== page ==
2017 BFI London Film Festival
One of the most distinctive features of the London Film Festival, which took place all over the city throughout October, is quantity over quality. True, this peculiarity allows many more movies to be screened, possibly satisfying a wider range of viewership. However, at the same time, the festival cannot possibly present a clear direction, and it seems like a hotchpotch only interested in its excessive and impractical high figures. The endless programme of the 61st edition gives the impression that the more movies there are, the greater the festival is: a festival with no selection, which proudly accepts films as if in a scoring game. But it should not be forgotten that most of these motion pictures had their premieres already, opening in other more important film festivals, such as Cannes, Toronto and Venice. Moreover, having all these films in just 10 days denied the sharing experience; the most charming characteristic of film festivals is in fact the irresistible share of thoughts, impressions, reviews and opinions: everybody watches everything, at the same time. Of course, this is possible when a programme lists 20/30 films in competition – and not more than 300, like the London one! This is the reason why a variety of movies which do not share any common line of thought were piled up within the festival’s programme: from critically acclaimed masterpieces such as Three Billboards Outside Ebbing, Missouri, to purely plotless artistic pieces like Manifesto, passing from banal commercial flicks like Battle of the Sexes and Breathe. The latter, which was selected to open the festival, recounts the biography of Robin Cavendish, a polio-affected man who spent his life fighting for the disables’ rights. Andrew Garfield, who plays the tetraplegic protagonist, might well run for this year Oscars, considering the Academy’s fond appreciation for characters with a disease. However, the predictable film is flatter than its central character’s perspective… Sometimes, a great life does not mean will turn out to be a great film. On the other hand, there were pleasant surprises on the commercial side too. Noah Baumbach’s The Meyerowitz Stories might look like the classic, chewed-up American comedy, while it is an irresistible original piece, simultaneously hilarious and touching. Legendary Dustin Hoffman stars next to the often underrated Ben Stiller and Adam Sandler, who are both very well capable of dramatic performances too. Moving towards a more authorial branch of the festival, Richard Linklater presented his latest work, Last Flag Flying. It is hard to classify this intense film into a single genre, a road-movie reflecting upon war, containing several comical scenes which perfectly combine with the overall dramatic tone. Moreover, it is finally possible to watch Bryan Cranston in a proper lead role, after his television successes. The strangest – but yet extremely entertaining – film of this edition is definitely How to Talk to Girls at Parties, mixing 1970s British punk culture with aliens visiting planet Earth. What happens when an extra-terrestrial and a punk fall in love? It seems like the beginning of a joke, but it is actually a romantic comedy destined to be a cult. There was also the chance to commemorate the recently passed away Harry Dean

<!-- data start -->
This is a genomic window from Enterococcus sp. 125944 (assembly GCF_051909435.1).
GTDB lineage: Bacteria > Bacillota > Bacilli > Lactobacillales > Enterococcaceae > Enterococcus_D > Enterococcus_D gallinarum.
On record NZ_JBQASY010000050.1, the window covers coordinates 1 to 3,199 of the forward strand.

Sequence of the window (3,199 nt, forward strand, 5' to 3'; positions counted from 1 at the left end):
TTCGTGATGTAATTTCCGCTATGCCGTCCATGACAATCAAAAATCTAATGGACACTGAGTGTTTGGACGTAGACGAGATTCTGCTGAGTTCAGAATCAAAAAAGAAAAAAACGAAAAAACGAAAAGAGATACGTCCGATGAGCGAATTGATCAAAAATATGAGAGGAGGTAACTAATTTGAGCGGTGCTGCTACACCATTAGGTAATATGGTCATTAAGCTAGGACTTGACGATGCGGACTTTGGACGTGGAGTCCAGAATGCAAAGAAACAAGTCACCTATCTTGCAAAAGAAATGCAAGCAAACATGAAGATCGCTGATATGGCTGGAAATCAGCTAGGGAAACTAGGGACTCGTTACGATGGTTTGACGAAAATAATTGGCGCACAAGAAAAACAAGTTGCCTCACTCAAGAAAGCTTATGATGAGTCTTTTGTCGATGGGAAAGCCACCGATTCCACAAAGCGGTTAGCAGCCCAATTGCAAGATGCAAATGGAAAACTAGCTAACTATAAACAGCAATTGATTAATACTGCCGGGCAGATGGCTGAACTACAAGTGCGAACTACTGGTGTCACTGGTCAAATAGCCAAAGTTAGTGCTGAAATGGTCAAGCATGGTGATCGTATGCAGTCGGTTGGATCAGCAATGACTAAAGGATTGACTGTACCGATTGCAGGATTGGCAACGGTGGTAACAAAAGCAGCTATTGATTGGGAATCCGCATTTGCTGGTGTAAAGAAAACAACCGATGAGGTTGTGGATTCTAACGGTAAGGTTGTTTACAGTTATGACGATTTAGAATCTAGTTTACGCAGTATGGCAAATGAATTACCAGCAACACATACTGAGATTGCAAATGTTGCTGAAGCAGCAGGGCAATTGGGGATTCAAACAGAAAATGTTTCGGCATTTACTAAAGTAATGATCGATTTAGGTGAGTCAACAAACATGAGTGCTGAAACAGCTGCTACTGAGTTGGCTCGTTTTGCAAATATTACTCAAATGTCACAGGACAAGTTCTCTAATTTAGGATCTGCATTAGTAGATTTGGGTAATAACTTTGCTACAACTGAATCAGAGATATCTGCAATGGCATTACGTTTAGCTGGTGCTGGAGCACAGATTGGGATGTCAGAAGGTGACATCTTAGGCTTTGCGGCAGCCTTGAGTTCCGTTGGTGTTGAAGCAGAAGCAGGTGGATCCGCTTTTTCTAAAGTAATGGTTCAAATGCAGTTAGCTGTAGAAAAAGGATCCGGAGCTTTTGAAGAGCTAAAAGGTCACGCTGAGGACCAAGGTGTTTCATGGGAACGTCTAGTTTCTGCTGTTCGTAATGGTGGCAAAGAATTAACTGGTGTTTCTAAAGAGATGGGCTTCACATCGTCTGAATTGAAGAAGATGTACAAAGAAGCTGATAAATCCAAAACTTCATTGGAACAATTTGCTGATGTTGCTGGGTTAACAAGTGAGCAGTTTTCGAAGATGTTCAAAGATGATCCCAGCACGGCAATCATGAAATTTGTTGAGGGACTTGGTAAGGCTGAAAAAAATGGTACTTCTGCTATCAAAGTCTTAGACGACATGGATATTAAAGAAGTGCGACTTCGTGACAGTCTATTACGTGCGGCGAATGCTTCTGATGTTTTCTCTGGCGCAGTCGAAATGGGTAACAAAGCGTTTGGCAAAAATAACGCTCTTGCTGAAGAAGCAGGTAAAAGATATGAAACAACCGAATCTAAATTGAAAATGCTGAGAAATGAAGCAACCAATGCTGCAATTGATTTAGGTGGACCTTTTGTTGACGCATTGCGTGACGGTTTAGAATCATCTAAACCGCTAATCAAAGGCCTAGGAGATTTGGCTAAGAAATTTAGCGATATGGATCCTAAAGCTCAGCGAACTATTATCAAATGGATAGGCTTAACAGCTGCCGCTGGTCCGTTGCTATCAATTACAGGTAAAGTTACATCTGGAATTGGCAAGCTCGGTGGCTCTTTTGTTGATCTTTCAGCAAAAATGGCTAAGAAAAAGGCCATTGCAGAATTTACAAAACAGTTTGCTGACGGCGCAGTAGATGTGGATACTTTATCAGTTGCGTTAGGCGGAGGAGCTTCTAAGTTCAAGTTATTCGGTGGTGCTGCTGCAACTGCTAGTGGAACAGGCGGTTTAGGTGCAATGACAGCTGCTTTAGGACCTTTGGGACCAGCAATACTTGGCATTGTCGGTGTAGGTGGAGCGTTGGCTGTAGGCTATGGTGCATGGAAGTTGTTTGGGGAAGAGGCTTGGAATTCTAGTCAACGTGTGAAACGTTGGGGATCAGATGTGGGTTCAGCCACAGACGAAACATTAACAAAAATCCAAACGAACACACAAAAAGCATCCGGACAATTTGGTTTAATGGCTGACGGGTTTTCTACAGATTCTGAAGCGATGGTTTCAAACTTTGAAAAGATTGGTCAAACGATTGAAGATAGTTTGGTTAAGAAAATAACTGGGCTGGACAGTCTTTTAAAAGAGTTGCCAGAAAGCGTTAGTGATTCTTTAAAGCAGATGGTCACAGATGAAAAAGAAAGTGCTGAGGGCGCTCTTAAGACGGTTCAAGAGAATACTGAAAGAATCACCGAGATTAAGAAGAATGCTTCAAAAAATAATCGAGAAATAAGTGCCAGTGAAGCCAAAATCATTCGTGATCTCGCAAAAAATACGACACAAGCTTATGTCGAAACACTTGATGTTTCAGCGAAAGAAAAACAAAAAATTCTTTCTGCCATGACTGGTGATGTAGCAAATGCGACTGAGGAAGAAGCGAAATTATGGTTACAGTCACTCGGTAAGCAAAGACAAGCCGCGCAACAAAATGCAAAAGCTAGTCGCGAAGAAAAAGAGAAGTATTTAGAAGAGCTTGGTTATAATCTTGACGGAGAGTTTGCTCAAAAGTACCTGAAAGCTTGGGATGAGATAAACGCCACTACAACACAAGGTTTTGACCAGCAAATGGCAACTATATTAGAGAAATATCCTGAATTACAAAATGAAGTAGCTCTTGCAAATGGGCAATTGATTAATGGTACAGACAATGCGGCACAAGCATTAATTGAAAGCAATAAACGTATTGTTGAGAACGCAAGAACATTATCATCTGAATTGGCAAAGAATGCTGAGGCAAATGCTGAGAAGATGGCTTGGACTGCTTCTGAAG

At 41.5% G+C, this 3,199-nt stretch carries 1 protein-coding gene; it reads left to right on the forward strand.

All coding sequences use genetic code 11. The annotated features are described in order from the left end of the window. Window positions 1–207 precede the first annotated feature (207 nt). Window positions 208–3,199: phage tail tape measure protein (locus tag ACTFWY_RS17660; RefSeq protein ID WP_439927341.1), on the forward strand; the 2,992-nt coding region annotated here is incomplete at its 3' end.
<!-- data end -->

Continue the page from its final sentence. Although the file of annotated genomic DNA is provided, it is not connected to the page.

Stanton, who stars in his latest work Lucky, an almost autobiographical confession of an old man questioning himself about the significance of life and death. Nevertheless, the true discovery of the festival is a film that changes forever the history of motion pictures, being entirely hand-painted; no computer graphics or special effects were employed for Loving Vincent, showcasing 65,000 paintings commissioned to more than 100 painters. The film investigates over the mysterious death of Vincent van Gogh, exploring his difficult existence and paying homage to the genius artist by representing the movie in his own unique style. A true delight for the eyes, and the work of art of the 61st BFI London Film Festival.